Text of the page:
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Comment cross-platform remapping (Score 1) 646 646

I actually use Linux, OS X and occasionally Windows at work. (I work on Qt, so I need to be able to test bugs and features on every supported platform.) I use the same keyboard for all of them, on a KVM. It's not so hard to get capslock to be the control key on all of them. (On Linux though, that means remapping it on both the console and in X11 and Wayland globally, not just in some desktop environment's control panel.) But then after using OS X I have grown to like the idea of keeping control (as used on the terminal) separate from command (as used to copy and paste text and other such things, even in the terminal window). I'd like to find a way to make that consistent everywhere. I think I will find a way on Linux. But first I want to have an ergo keyboard with a real command key. (Thus the ergodox, with its customizable firmware.)

For now though, on a regular ergo keyboard, capslock is control, and control is also control on Linux and Windows, whereas on OS X I map capslock to control and control to command and the windows key to command, so that I can develop portable muscle-memory: I use the same key for control-C or command-C regardless of OS when I want to copy text, and the same capslock key for control-C to stop a running program, for example. And the windows key is closer to where the command key is on a MacBook Pro, so if I hit that one by accident it still works, whereas the windows key has no other use on OS X.

It IMO doesn't make as much sense to remap the windows key, because it has its own uses in various Linux desktops and window managers now. So, the more bucky keys, the better; it seems I actually use 5 of them now: control, command, alt, window and compose. Oh, and shift, of course. The window key is still the least useful though. Can't decide whether I prefer using window-mouse-drag or alt-mouse-drag for moving windows around. There is some inconsistency about that between openbox, awesome and weston.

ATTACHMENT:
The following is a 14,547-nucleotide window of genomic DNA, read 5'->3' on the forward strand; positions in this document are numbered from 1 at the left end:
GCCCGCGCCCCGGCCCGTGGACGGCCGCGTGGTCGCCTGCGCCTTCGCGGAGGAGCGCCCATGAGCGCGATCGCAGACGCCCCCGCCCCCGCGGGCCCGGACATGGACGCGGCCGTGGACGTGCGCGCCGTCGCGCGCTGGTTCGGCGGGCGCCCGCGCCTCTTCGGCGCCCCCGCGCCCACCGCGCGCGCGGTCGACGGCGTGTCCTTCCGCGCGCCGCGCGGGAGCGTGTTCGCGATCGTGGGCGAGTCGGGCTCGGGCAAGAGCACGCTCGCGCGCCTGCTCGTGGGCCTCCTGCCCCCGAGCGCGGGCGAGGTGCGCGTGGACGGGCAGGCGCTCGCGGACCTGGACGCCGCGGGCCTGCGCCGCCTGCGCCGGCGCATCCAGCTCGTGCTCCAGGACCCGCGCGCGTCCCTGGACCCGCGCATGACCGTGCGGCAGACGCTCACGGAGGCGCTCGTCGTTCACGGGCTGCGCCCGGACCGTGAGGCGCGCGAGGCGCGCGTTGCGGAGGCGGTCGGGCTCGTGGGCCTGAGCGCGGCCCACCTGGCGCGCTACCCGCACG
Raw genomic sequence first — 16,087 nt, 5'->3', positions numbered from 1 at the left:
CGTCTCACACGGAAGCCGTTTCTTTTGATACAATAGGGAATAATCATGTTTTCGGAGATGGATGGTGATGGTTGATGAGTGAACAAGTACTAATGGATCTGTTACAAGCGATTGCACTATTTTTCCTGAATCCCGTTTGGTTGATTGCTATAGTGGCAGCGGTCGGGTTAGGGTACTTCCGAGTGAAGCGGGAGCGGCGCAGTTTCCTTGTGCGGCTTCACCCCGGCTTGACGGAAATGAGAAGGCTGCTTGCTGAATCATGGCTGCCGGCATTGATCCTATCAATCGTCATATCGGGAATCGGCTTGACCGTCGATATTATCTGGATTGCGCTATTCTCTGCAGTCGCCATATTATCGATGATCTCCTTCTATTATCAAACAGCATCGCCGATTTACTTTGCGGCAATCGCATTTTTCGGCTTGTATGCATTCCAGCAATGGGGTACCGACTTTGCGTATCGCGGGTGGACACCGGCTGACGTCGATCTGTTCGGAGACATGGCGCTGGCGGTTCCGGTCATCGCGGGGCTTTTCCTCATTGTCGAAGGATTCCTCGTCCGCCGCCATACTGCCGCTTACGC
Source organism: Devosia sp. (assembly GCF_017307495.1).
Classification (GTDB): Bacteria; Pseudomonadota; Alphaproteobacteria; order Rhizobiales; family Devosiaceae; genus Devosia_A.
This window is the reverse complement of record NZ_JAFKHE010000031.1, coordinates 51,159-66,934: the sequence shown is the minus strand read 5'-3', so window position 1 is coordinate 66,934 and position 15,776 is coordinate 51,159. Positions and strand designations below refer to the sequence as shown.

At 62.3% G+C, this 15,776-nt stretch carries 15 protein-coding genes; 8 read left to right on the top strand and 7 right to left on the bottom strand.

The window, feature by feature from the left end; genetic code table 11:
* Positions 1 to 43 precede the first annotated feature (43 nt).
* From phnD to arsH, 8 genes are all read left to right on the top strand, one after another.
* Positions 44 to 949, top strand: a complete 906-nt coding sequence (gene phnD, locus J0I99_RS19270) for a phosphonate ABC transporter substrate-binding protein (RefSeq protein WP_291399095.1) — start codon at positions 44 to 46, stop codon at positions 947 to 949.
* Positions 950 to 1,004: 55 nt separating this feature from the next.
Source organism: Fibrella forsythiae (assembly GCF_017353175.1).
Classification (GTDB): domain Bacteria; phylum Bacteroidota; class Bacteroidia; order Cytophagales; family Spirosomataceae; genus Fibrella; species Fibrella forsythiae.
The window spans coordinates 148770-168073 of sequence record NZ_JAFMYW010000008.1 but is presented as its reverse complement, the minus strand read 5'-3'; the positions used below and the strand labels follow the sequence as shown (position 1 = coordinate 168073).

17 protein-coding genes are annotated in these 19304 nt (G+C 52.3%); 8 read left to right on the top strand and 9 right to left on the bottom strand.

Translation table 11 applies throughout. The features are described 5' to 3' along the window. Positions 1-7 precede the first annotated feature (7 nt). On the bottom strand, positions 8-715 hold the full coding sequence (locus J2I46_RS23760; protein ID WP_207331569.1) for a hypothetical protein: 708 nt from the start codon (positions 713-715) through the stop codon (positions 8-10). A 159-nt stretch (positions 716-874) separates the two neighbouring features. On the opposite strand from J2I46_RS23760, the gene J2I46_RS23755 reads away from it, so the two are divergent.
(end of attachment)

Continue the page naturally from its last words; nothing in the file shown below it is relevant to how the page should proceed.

I was using a model-M at home, with no Windows key, but my wife complained that she couldn't sleep, so that's the trouble with that. But then I had to try to use the two alt keys more effectively. The right one has to be compose if you need compose, whereas if you also have a menu key, you could use that for compose. I live in Norway now, and don't want to get used to Norwegian keyboards because they are too different (lots of odd and unnecessary changes), because I don't actually write much in the Norwegian language, and because I will never be able to switch completely due to having lots of old hardware. So I use compose for writing the 3 extra characters ø å and æ. I think it's an intuitive and extensible way to handle all the accented characters, and everyone should have a convenient way of typing them, even if they are only needed in rare cases.

After I switch to ergodox, I wonder if it's going to get really hard to use other keyboards though.

Comment ErgoDox might be the future (Score 1) 646 646

I have ordered a couple variants of these; haven't received either of them yet. But it sounds good in theory. And there are no IP issues: it's an open-source design, with open-source firmware, completely programmable so that each user can customize his own layout. (For the first time I'll have a keyboard I really "own".) The keyboard can still be made flat (although usually the two halves are positioned independently), so any laptop manufacturer could even start shipping with this kind of layout. I hope that will happen at some point.

The main points are that the two halves are rotated to a better angle to reduce strain, and also that the thumbs are able to operate several keys each, not just the spacebar.

What to do with capslock is such a minor issue compared to everything else that's wrong with QWERTY. This is why, despite being quite a fast typist, and not suffering particularly much wrist pain, I nevertheless feel that it's time to try something more efficient. I do have some shoulder pain sometimes, so figured maybe that's from having to hold my hands too close together in front of me. It's worse when I use a laptop too much, whereas at work I've been using an old Microsoft 4000 ergo keyboard for years.

Now if they would just ship... ;-)